Martin Cheek of Smartsearch says the electronic verification market is growing, though many firms still use paper checks. Electronic verification has several benefits; it’s much faster than paper checks, taking just three seconds for a typical ‘okay’, and since there’s no need for the client to produce documents, that takes hassle out of the relationship between agent and vendor. (Banks which have used electronic verification to enable customers to open accounts online, without having to send in ID and utility bills clearly realise the benefits of a friction-free customer due diligence process.) It’s also easier to keep electronic checks up to date with changes in regulation, and with changes in the customer’s circumstances.
Proper due diligence is more than that just electronic checks. It’s also about consistency of information, financial standing, source of wealth, beneficial ownership etc. The electronic checks really relate purely to identification. An agent could carry out these checks on identify but still be liable for enabling AML if something was missed elsewhere.
Biometric ID could beat the scammers and may well prove to be an exceptionally robust method to identify new potential customers.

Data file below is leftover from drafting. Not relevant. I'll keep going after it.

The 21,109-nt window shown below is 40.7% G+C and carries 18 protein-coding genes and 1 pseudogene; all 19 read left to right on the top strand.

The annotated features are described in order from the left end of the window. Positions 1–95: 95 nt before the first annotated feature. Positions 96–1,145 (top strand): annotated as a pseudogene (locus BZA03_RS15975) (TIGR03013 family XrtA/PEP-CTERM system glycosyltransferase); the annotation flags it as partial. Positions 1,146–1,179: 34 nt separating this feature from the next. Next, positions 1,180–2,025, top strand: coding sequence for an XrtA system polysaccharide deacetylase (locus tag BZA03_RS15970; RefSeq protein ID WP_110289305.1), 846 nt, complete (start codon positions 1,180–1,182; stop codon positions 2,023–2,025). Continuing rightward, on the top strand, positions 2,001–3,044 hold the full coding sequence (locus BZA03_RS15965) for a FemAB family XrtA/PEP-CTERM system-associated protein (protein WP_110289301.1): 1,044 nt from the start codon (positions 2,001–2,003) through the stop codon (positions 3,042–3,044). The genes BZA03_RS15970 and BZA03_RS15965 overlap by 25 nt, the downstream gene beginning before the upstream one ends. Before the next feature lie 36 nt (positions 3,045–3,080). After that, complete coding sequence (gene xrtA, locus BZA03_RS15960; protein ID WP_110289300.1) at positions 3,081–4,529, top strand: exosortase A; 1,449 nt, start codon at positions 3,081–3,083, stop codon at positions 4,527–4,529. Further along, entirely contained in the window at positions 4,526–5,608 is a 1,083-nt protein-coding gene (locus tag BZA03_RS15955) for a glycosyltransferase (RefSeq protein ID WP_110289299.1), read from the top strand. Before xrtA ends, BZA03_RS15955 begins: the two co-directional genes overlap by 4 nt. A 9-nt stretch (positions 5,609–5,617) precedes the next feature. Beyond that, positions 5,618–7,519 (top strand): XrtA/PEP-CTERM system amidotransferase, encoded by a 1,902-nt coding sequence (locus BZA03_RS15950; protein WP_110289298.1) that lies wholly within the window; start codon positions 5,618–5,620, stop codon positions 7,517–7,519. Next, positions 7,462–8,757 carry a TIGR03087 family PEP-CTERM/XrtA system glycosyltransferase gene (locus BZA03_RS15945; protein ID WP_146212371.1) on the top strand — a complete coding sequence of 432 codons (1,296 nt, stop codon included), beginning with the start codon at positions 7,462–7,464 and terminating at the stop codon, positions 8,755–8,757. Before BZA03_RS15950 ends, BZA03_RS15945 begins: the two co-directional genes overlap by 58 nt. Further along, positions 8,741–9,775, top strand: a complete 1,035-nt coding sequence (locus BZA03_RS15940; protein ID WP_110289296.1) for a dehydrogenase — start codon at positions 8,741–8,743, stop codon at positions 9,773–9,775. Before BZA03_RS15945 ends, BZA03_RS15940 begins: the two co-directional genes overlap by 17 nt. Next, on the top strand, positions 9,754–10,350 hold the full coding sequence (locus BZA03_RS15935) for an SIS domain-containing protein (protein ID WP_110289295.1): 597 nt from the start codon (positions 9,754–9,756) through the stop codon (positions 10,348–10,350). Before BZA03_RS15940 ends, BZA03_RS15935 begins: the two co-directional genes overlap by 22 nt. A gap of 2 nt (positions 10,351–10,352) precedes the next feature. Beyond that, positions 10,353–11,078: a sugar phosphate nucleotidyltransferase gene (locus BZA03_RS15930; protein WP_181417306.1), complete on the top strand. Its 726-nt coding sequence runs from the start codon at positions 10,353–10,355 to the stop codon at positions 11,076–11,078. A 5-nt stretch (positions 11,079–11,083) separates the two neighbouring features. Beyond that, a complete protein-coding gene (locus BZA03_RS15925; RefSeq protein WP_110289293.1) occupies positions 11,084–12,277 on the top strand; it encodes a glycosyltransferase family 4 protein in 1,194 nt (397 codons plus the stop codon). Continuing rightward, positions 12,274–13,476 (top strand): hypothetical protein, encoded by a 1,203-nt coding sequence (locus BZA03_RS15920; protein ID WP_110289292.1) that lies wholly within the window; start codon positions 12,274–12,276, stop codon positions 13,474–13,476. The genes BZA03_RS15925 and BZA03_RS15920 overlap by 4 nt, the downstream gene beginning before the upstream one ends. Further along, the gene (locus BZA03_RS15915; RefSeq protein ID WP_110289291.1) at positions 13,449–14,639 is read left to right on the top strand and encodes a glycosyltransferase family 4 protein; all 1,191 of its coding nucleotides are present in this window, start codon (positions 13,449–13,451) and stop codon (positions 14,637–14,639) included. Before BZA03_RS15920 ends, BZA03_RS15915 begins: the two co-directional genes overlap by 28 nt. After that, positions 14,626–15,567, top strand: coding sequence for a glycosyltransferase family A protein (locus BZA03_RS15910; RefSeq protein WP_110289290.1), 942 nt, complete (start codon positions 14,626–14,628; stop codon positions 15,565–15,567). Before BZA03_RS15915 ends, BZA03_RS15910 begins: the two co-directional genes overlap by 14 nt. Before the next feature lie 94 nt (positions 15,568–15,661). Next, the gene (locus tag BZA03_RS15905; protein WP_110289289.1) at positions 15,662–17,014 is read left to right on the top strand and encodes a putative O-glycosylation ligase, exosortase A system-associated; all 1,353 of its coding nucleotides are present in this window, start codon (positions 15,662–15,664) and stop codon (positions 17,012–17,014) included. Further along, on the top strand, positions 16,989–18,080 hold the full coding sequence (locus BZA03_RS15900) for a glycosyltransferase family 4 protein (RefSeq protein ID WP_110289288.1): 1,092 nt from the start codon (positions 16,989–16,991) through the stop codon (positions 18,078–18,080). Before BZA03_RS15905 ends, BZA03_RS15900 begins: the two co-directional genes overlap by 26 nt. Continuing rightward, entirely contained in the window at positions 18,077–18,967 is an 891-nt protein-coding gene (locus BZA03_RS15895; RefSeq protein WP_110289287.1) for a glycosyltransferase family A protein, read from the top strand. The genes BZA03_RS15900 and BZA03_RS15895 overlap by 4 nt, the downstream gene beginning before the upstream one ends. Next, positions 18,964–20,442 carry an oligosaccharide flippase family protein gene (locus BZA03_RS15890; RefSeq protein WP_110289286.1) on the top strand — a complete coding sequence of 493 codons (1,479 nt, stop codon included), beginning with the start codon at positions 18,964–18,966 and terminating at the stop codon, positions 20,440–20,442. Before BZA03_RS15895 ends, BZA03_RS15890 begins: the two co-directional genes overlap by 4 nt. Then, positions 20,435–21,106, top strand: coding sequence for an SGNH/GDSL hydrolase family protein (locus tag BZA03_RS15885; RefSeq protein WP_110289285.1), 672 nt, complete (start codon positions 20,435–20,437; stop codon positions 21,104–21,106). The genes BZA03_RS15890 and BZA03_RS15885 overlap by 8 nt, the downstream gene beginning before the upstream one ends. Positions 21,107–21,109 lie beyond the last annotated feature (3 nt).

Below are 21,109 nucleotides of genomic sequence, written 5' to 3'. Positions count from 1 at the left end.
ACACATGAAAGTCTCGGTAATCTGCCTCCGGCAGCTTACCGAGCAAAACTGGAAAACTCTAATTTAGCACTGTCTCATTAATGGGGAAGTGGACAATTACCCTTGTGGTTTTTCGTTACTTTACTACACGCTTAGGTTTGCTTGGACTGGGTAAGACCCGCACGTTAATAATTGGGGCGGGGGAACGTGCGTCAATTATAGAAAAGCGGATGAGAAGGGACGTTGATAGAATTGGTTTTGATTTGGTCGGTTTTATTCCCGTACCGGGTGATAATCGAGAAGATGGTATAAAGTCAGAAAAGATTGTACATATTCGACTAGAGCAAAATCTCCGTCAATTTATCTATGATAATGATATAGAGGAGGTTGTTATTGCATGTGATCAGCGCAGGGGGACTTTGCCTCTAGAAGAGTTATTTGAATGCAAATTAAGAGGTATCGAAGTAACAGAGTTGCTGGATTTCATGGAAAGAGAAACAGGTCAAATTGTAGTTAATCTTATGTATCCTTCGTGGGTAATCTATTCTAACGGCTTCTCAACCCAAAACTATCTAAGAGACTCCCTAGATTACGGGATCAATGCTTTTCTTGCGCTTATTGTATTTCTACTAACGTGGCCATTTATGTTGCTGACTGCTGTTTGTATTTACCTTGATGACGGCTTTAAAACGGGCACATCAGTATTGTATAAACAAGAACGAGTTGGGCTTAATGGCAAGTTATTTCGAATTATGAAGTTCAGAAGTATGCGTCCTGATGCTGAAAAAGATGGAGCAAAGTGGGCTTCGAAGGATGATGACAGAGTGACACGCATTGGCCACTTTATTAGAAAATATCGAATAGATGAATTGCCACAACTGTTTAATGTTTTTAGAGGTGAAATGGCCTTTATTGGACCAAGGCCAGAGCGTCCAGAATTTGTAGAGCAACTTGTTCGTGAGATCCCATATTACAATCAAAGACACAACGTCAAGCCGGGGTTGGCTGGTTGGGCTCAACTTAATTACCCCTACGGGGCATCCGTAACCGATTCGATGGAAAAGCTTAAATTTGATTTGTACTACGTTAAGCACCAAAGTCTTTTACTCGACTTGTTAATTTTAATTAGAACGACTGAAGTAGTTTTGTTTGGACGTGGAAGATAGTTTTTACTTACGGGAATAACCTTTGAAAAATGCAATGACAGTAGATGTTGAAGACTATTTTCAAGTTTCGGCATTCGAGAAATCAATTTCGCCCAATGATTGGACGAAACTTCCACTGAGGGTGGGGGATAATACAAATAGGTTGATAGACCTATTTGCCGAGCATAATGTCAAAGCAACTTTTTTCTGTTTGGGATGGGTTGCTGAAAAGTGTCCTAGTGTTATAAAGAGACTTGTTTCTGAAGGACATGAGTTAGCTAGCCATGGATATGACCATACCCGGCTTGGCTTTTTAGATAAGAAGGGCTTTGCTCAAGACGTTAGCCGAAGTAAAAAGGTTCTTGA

Smartsearch has partnered with ETSOS, which provides a one-stop compliance shop. Electronic search is able to check numerous sources, such as the full electoral roll, Experian’s credit score data and address matches, CCJ details, the up to date Sanctions and PEP lists, and so on – providing a fuller picture of the customer than traditional paper checks, and also catching individuals who have been listed on CIFAS for identity or impersonation frauds.
It also provides a full audit trail and easy retrieval of the checks made, and helps provide consistency across the business – not always achievable when checking documents may have to be done by a temp receptionist if all the negotiators are out on appointments, for instance. Electronic search is particularly good for agents dealing with remote clients (such as non-resident landlords) or corporate clients (which can be very complex for an agent to research) – checking out a foreign vendor can be highly complex for an individual agent, while major electronic checking sources tend to have good international connections with multinational sources such as Experian.
Technology may move even further towards easy ID. Arman Khosravi, a partner at Oliver Fisher Solicitors, suggests biometric ID could beat the scammers and prove an exceptionally robust method of identifying customers. It’s early days yet, but fingerprint or retina scanning could eventually vastly simplify the process – as well as offering a secure way of identifying remote customers (such as foreign owners of high end London properties) who may not be too happy to put their passports in the mail.